Homebuilders are Looking to High School Seniors to Fill Gaps in Labor Shortage

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Robison Wells

Even though 20 million people are out of work, there remains a shortage of skilled labor in the construction industry. The demand for houses continues to grow despite the pandemic or perhaps because of it: interest rates are at historic lows, which are making homes in high demand.

The National Association of Home Builders says that they have almost recovered most of the jobs lost because of Covid-19, but that isn’t good enough.

“Before COVID, we were 250,000 to 300,000 empty jobs in our industry,” said Ed Brady, CEO of the Home Builders Institute, a non-profit training group. “Now, the pandemic has caused unemployment, but that doesn’t mean there’s skilled labor.”

Even though skilled labor in construction can pay very well, Brady says it’s rare to see young people entering the field. The Home Builders Institute has begun an outreach program in 100 high schools across the country. They are also reaching out to underrepresented groups in the community like women, veterans, and people involved in the justice system.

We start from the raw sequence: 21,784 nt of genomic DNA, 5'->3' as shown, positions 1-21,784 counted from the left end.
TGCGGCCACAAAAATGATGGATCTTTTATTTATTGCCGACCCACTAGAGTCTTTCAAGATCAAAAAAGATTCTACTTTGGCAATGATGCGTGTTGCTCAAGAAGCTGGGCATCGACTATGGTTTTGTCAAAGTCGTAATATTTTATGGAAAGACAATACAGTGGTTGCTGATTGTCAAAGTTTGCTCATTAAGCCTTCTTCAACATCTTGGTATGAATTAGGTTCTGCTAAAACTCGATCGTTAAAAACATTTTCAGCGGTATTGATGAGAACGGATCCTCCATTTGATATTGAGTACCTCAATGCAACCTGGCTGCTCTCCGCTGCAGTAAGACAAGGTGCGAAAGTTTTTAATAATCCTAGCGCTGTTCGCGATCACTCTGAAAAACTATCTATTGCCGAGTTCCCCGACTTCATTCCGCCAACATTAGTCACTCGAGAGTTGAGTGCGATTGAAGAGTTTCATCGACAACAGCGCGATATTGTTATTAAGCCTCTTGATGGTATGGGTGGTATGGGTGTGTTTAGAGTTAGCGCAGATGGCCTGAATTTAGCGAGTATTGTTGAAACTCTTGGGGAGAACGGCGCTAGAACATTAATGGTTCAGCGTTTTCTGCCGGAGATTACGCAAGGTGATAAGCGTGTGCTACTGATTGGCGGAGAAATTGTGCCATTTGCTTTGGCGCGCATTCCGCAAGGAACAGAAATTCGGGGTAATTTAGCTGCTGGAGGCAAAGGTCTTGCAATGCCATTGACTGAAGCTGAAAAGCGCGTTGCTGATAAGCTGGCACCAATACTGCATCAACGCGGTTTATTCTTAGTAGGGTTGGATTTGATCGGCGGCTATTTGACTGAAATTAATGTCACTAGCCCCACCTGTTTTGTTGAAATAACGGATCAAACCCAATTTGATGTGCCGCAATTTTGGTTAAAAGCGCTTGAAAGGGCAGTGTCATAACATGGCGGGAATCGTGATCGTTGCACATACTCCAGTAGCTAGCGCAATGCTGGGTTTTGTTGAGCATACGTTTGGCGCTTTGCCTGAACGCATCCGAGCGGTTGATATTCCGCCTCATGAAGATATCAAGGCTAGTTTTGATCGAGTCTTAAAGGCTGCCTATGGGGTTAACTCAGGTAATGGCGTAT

Brady highlights one young man, Lewis, whose father died when he was 11 and has been in and out of juvenile detention. He decided to turn his life around thanks to the Home Builders Institute and has taken up hanging drywall while finishing high school. He says that his dream is to play basketball, but he wants to take full advantage of the construction skills he’s learning if that dream doesn’t come to fruition.

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